Driving to Extreme E’s Arctic X Prix track from Kangerlussuaq, Greenland means you descend upon it from above. The paddock, start, and finish of the 5-mile (8.1-kilometer) circuit takes place in a sandy scar carved out of the tundra by a glacier that would have run through the mountains thousands of years ago. It seems unassuming — until you step foot onto it.
This weekend, I had a chance to walk part of the course and then, later, drive the rest of it in a UTV, or utility terrain vehicle, driven by Albrecht Kreutzmann, the mayor of Kangerlussuaq. It was difficult enough on foot and via UTV. It’s going to be a whole other challenge in Extreme E’s Odyssey 21 vehicles.
Our course guide was Guy Nicholls, Extreme E’s sporting manager, who told us that the course is usually built over the course of six days. For the first three, Nicholls and his crew heat out on UTVs and drive around the area, trying to find the best possible course — something that will be difficult but also won’t totally destroy a car. Then, for another three days, the production crew heads out to see how they intend to film the track. They’ll ask Nicholls to make some changes to get a better shot. Then, CEO Alejandro Agag and the weekend’s race director will review the track and ask for any last-minute tweaks to be made.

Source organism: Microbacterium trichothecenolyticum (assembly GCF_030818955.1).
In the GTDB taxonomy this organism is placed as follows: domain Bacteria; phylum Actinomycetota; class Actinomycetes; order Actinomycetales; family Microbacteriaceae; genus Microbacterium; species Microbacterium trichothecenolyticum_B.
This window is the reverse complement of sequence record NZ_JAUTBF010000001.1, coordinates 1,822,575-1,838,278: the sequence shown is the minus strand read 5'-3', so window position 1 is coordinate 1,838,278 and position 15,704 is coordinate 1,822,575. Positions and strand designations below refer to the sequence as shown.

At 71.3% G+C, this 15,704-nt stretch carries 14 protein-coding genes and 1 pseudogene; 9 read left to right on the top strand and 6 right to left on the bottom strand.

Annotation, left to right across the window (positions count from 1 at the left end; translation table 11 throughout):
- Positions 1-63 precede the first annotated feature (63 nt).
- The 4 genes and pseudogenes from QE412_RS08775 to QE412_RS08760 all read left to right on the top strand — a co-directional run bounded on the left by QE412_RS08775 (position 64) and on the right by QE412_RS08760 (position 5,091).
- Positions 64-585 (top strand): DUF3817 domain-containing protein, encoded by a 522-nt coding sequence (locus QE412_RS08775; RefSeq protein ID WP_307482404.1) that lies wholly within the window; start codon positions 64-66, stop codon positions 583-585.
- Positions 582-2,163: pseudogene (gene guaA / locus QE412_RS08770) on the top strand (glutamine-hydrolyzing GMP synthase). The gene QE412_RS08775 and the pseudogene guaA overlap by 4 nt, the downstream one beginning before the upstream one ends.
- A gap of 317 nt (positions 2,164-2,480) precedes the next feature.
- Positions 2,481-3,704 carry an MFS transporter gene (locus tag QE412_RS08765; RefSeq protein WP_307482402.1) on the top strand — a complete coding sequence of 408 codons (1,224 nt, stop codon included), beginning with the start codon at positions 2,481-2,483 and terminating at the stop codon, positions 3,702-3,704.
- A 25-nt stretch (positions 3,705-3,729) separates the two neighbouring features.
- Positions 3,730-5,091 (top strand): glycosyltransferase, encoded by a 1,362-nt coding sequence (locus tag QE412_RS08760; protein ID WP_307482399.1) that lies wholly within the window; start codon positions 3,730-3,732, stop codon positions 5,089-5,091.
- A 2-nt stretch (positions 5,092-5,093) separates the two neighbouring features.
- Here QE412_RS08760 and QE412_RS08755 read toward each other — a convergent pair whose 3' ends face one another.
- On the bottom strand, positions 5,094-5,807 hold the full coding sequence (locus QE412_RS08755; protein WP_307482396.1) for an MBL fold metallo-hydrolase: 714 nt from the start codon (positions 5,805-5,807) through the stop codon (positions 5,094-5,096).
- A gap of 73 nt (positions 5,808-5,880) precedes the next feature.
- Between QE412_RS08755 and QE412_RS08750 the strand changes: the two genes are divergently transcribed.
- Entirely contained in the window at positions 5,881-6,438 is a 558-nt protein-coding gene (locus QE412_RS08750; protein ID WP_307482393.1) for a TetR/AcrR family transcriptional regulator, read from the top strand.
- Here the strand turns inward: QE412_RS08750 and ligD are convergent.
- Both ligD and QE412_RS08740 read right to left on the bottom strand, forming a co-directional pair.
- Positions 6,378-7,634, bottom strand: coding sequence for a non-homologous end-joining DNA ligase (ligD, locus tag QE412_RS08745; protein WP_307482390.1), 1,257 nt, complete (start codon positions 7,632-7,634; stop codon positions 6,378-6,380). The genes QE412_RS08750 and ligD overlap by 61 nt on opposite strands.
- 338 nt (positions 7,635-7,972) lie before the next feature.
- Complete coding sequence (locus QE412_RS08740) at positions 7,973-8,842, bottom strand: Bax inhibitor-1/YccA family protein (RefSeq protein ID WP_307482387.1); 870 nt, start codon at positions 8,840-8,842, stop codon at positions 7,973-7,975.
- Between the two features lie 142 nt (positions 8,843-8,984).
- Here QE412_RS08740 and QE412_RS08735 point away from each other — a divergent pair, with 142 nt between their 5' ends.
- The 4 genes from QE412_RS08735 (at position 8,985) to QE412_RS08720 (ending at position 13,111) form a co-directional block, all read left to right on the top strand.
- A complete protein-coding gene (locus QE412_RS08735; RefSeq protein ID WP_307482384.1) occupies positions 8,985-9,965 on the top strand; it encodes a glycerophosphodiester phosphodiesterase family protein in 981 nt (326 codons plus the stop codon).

Greenland’s track is the longest circuit Extreme E has seen yet, and that’s because Nicholls wanted to take advantage of as much of the local landscape as possible. Here, that includes a variety of different features, including:
- Sand, ranging from fine to gritty
- Sand dunes
- Flat-looking areas that are actually dotted with small bumps of sand and camel grass
- Compacted sand studded with larger rocks
- A rock garden that includes large boulders that drivers will have to tackle
- A riverside curve
The track will skirt around the Russell Glacier, but cars won’t actually be racing on ice.
If you were to walk the whole track, it would take about 2.5 hours. Drivers will likely be tackling it at over 110 miles per hour in some sections before slowing to a crawl while hitting the rock garden.
Guy Nicholls also told us to pay attention to the battery usage disparities. In pre-season testing, some drivers would use 30 percent more battery than other drivers who had set the exact same lap time. That comes down to the way the driver works the throttle; a constant pressure will use less battery than anyone who’s constantly between throttle and brakes.
This track is also wider than normal, which should provide for some excellent side-by-side racing.